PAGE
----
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René Magritte

Ma Mere L'Oye, 1968

Lithograph
19 7/10 × 26 in
50 × 66 cm
This is part of a limited edition set.
Sold
location
London, Venice, Oxford
Want to sell a work by this artist? Consign with Artsy.
About the work
Zuleika Gallery
London, Venice, +1 more
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From the portfolio, ‘Les Enfants Trouvés’, after René Magritte. Printed by Mourlot in 1968 in a …

Read more

From the portfolio, ‘Les Enfants Trouvés’, after René Magritte. Printed by Mourlot in 1968 in a limited edition.

Medium
Print
René Magritte
Belgian, 1898–1967
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With his highly cerebral Surrealist imagery, René Magritte breathed new life into seemingly conventional subject matter. He often painted everyday objects out of context, in juxtapositions forcing the viewer to reconsider things normally taken for granted. In his iconic trompe l’oeil work The Treachery of Images (1928-29), for example, Magritte painted a hyperrealistic pipe and wrote, just beneath it, “this is not a pipe”—a caution not to trust our eyes and reminder that the art object, no matter how convincing, is not the real thing. Magritte’s highly figurative style of Surrealism is often discussed along the work of Salvador Dalí and Giorgio de Chirico, and his persistent interrogation of objects has both influenced and paved the way for seminal artistic movements, from Conceptualism to Pop art.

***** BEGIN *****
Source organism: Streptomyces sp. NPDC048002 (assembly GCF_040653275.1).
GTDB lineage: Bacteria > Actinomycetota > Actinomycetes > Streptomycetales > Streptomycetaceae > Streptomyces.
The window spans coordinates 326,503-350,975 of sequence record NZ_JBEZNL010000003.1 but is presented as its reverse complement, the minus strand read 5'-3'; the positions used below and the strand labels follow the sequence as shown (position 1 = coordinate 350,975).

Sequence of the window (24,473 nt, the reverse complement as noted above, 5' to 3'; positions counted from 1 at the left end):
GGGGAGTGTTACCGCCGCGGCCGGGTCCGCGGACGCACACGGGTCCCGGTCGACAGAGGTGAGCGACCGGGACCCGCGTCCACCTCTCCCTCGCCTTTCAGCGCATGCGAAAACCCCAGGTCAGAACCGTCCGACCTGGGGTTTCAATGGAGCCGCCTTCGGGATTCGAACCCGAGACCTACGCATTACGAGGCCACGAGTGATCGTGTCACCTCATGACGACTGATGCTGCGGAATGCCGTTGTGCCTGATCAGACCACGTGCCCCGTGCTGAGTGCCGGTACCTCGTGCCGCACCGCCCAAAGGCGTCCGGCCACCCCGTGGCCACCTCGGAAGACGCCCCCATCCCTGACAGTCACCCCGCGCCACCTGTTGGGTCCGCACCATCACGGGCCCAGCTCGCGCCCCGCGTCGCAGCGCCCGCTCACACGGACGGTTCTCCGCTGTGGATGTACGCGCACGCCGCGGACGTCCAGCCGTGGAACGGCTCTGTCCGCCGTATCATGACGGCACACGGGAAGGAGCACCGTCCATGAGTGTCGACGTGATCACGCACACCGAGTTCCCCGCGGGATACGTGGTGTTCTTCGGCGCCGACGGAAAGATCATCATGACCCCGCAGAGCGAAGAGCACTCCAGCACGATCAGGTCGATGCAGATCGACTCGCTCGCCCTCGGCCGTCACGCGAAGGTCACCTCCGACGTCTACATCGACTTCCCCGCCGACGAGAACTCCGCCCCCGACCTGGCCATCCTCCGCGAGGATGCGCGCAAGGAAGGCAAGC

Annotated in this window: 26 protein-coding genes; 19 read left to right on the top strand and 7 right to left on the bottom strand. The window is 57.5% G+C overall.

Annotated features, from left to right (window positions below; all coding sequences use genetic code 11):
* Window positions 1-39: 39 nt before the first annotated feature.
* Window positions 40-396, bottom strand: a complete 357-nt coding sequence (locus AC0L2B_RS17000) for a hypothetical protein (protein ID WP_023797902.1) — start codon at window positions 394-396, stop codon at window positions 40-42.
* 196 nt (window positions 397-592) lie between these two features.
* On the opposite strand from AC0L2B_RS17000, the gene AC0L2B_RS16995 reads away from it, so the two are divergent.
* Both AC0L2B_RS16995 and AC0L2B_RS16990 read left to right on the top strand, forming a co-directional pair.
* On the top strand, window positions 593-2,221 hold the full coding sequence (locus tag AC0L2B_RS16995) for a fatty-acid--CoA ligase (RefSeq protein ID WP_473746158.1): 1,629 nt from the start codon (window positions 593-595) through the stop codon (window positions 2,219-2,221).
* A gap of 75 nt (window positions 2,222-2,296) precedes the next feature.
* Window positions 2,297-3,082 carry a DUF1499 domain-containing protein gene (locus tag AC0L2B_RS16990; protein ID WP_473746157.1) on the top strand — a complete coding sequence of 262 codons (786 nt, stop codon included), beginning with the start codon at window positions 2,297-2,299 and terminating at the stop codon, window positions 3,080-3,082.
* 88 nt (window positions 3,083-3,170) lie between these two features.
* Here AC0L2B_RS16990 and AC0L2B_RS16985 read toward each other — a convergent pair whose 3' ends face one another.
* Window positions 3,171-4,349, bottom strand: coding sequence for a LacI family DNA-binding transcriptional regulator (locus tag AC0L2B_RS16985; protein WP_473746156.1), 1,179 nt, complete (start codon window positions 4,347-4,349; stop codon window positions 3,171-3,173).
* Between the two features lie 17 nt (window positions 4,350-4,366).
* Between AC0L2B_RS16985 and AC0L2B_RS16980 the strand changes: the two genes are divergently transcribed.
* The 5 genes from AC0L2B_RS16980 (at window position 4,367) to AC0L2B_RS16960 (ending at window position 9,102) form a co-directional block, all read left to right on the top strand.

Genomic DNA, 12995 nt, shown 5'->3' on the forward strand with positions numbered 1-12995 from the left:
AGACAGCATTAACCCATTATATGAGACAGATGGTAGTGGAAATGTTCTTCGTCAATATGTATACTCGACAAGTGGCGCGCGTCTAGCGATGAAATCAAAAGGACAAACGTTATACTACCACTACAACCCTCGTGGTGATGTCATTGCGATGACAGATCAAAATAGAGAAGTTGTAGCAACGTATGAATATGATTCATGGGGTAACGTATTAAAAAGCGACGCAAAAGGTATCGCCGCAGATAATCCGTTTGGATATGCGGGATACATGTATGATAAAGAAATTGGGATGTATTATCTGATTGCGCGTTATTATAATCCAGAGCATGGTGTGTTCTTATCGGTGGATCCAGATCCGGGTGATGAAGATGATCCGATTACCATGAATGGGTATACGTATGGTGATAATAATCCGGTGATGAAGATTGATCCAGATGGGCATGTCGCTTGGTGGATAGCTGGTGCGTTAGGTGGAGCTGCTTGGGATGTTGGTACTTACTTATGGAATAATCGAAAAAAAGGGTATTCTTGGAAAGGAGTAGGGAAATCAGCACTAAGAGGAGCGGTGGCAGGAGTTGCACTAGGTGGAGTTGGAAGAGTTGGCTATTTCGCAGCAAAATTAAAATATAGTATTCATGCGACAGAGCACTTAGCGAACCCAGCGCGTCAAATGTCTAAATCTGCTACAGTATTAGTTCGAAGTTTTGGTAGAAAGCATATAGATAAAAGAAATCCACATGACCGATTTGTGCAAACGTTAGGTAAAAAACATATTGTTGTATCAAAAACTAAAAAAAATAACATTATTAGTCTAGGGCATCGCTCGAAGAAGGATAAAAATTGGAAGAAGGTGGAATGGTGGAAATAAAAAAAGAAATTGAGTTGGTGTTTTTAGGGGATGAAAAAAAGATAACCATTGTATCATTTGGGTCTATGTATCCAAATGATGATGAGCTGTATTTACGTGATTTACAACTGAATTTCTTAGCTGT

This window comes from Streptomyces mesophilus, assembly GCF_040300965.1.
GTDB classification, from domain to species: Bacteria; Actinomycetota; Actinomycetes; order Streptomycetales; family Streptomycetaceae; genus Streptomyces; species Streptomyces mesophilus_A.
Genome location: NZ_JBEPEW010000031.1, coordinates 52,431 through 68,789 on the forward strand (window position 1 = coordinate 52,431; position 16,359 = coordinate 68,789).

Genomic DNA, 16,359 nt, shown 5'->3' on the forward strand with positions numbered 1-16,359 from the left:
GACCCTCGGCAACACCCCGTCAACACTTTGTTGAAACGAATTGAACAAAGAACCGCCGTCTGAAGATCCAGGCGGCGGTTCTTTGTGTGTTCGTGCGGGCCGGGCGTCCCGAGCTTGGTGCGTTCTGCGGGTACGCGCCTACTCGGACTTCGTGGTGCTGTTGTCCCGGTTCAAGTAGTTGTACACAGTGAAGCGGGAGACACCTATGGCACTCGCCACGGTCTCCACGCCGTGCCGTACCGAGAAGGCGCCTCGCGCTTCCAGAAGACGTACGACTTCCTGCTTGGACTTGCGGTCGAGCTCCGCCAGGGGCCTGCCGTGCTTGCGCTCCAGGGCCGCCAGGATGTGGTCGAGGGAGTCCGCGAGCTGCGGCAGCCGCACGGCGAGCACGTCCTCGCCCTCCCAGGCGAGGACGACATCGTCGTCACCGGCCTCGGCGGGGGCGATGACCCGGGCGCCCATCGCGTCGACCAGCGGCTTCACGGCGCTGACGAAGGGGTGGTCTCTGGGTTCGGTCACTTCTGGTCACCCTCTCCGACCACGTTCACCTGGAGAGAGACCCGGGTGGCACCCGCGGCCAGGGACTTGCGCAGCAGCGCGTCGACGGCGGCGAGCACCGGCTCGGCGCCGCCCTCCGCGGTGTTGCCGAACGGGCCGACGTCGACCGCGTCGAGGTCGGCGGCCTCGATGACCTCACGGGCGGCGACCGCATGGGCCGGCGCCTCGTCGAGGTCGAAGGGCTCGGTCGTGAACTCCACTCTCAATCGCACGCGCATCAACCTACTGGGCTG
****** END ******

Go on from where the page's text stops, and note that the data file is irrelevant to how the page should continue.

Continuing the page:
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View in room
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Save
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view
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About the work
Zuleika Gallery
London, Venice, +1 more
Follow

From the portfolio, ‘Les Enfants Trouvés’, after René Magritte. Printed by Mourlot in 1968 in a …

Read more

From the portfolio, ‘Les Enfants Trouvés’, after René Magritte. Printed by Mourlot in 1968 in a limited edition.

Medium
Print
René Magritte
Belgian, 1898–1967
Follow

With his highly cerebral Surrealist imagery, René Magritte breathed new life into seemingly conventional subject matter. He often painted everyday objects out of context, in juxtapositions forcing the viewer to reconsider things normally taken for granted. In his iconic trompe l’oeil work The Treachery of Images (1928-29), for example, Magritte painted a hyperrealistic pipe and wrote, just beneath it, “this is not a pipe”—a caution not to trust our eyes and reminder that the art object, no matter how convincing, is not the real thing. Magritte’s highly figurative style of Surrealism is often discussed along the work of Salvador Dalí and Giorgio de Chirico, and his persistent interrogation of objects has both influenced and paved the way for seminal artistic movements, from Conceptualism to Pop art.

René Magritte

Ma Mere L'Oye, 1968

Lithograph
19 7/10 × 26 in
50 × 66 cm
This is part of a limited edition set.
Sold
location
London, Venice, Oxford
Want to sell a work by this artist? Consign with Artsy.
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